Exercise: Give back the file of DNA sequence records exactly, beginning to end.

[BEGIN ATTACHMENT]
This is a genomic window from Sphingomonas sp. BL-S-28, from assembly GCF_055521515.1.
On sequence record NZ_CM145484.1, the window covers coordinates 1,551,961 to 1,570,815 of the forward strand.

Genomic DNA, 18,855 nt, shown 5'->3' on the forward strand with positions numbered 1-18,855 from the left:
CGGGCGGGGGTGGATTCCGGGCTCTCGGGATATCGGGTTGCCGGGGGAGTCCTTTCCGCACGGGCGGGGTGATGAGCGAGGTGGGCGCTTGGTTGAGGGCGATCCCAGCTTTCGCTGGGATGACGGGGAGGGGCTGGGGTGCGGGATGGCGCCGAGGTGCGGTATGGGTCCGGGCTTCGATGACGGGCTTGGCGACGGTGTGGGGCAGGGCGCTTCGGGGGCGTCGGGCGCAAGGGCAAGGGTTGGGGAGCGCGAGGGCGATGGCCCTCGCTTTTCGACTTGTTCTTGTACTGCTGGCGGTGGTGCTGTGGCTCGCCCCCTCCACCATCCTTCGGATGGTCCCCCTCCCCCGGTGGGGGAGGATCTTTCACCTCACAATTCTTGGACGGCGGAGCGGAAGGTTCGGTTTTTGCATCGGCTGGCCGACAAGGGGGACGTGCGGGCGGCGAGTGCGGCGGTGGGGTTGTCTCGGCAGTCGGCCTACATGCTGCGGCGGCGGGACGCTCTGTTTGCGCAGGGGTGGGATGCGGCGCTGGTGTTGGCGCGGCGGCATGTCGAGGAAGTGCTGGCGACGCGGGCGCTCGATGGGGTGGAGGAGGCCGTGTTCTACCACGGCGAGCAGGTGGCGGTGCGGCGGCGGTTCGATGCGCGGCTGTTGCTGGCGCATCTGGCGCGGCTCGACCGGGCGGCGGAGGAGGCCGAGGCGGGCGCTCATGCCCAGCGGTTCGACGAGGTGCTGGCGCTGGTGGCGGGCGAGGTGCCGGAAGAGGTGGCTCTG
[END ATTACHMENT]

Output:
This is a genomic window from Sphingomonas sp. BL-S-28, from assembly GCF_055521515.1.
On sequence record NZ_CM145484.1, the window covers coordinates 1,551,961 to 1,570,815 of the forward strand.

Genomic DNA, 18,855 nt, shown 5'->3' on the forward strand with positions numbered 1-18,855 from the left:
CGGGCGGGGGTGGATTCCGGGCTCTCGGGATATCGGGTTGCCGGGGGAGTCCTTTCCGCACGGGCGGGGTGATGAGCGAGGTGGGCGCTTGGTTGAGGGCGATCCCAGCTTTCGCTGGGATGACGGGGAGGGGCTGGGGTGCGGGATGGCGCCGAGGTGCGGTATGGGTCCGGGCTTCGATGACGGGCTTGGCGACGGTGTGGGGCAGGGCGCTTCGGGGGCGTCGGGCGCAAGGGCAAGGGTTGGGGAGCGCGAGGGCGATGGCCCTCGCTTTTCGACTTGTTCTTGTACTGCTGGCGGTGGTGCTGTGGCTCGCCCCCTCCACCATCCTTCGGATGGTCCCCCTCCCCCGGTGGGGGAGGATCTTTCACCTCACAATTCTTGGACGGCGGAGCGGAAGGTTCGGTTTTTGCATCGGCTGGCCGACAAGGGGGACGTGCGGGCGGCGAGTGCGGCGGTGGGGTTGTCTCGGCAGTCGGCCTACATGCTGCGGCGGCGGGACGCTCTGTTTGCGCAGGGGTGGGATGCGGCGCTGGTGTTGGCGCGGCGGCATGTCGAGGAAGTGCTGGCGACGCGGGCGCTCGATGGGGTGGAGGAGGCCGTGTTCTACCACGGCGAGCAGGTGGCGGTGCGGCGGCGGTTCGATGCGCGGCTGTTGCTGGCGCATCTGGCGCGGCTCGACCGGGCGGCGGAGGAGGCCGAGGCGGGCGCTCATGCCCAGCGGTTCGACGAGGTGCTGGCGCTGGTGGCGGGCGAGGTGCCGGAAGAGGTGGCTCTG